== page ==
Report on the 'demise' of BHS

On 25 July 2016 the Work and Pensions Select Committee and the Business, Innovation and Skills Select Committee published a joint Report on BHS covering the recent history of BHS and its defined benefit (DB) pension scheme leading up to its insolvency.  The Report may prove very important for the future regulation of DB schemes, particularly once further enquiries into DB pension regulation are concluded.

The Report generated a great deal of news coverage in the media that will already be familiar about who was deemed to be responsible for the failure of BHS and the predicament of its DB pension scheme.  In this article the focus is on the future implications of the report, particularly from a pension perspective. 

The Report began by citing a statement from the new Prime Minister as indicating the spirit in which it was drafted. 

Theresa May had said that one way “to make our economy work for everyone is by getting tough on irresponsible behaviour in big business […] we’re the party of enterprise, but that does not mean we should be prepared to accept that ‘anything goes”.

The Committees made it clear that BHS was investigated because “it encapsulated many of our ongoing concerns about the regulatory and cultural framework in which business operates, including the ethics of business behaviour, the governance of private companies, the balance between risk and reward, mergers and acquisitions practices, the governance and regulation of workplace pension schemes, and the sustainability of defined benefit pensions”.

The Committees noted that those affected by the failure of BHS include:

  • 11,000 employees (many of whom were on low incomes);
  • Many other companies that are suppliers to BHS;
  • 20,000 current and former BHS employees who face reductions to their DB pensions to PPF levels (in some cases pension reductions are up to 77%); and
  • Employers (many of whom are businesses far smaller than BHS) who sponsor one or more of the other 6,000 DB schemes and who fund the payment of PPF levies that will have to meet these extra pension costs.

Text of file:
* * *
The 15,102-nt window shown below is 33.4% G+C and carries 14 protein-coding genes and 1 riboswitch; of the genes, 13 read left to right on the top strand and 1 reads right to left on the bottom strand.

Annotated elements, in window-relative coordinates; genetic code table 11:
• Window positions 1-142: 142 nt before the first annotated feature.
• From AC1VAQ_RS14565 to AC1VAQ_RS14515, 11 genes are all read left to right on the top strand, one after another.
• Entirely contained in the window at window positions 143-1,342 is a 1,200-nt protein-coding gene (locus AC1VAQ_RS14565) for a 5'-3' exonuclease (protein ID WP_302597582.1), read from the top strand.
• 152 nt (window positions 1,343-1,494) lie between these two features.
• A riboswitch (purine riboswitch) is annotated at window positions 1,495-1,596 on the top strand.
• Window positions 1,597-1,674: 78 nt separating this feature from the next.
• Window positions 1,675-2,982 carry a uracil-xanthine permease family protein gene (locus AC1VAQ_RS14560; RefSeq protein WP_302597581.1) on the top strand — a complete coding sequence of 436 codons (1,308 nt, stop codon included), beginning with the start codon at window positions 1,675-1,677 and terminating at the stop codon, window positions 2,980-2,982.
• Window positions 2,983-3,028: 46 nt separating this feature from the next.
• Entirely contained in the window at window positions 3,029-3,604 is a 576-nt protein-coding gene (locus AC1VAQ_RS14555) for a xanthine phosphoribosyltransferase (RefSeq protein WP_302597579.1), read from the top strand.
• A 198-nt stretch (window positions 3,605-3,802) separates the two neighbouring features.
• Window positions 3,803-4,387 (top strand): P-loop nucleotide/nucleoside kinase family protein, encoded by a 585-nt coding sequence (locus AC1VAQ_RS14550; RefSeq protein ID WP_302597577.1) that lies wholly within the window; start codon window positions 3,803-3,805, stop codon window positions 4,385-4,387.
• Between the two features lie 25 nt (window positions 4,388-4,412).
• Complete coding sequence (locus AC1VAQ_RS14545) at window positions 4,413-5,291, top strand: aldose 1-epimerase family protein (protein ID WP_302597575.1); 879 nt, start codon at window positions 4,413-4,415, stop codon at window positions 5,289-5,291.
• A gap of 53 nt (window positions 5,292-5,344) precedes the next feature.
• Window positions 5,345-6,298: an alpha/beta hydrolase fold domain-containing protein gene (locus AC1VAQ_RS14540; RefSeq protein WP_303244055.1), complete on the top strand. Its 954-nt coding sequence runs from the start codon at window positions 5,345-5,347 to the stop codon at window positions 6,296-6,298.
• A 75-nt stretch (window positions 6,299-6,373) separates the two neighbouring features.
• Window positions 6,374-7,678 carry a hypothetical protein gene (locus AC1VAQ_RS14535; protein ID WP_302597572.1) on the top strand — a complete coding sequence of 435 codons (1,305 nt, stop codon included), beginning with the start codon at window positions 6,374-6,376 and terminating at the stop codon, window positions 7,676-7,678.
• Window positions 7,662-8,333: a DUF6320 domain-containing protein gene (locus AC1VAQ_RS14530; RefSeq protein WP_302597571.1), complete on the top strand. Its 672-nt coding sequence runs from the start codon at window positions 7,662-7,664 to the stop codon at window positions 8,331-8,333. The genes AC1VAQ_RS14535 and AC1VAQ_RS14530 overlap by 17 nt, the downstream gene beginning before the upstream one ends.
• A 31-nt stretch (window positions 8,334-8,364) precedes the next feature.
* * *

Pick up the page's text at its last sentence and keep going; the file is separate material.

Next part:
The Committees found that:

  • “The Pensions Regulator (TPR) is reactive and can be slow-moving. … TPR will increasingly be called upon to make decisions crucial for thousands of employees and pensioners in a fast-moving and uncertain environment. It is essential that it has the powers, resources, leadership and commercial acumen to act decisively.”
  • “The evidence we have received over the course of this inquiry has at times resembled a circular firing squad. Witnesses appeared to harbour the misconception that they could be absolved from responsibility by blaming others. … The truth is that a large proportion of those who have got rich or richer off the back of BHS are to blame. ... The tragedy is that those who have lost out are the ordinary employees and pensioners. This is the unacceptable face of capitalism.”
  • “The sale of BHS did not have to proceed as it did. The potential checks, however, proved to be inadequate. Regulatory concerns were circumvented. Advisers were heavily incentivised to progress the deal. ... [The overall group holding company was] run as a personal fiefdom by a single dominant individual [and] failed to provide a semblance of independent oversight or challenge.”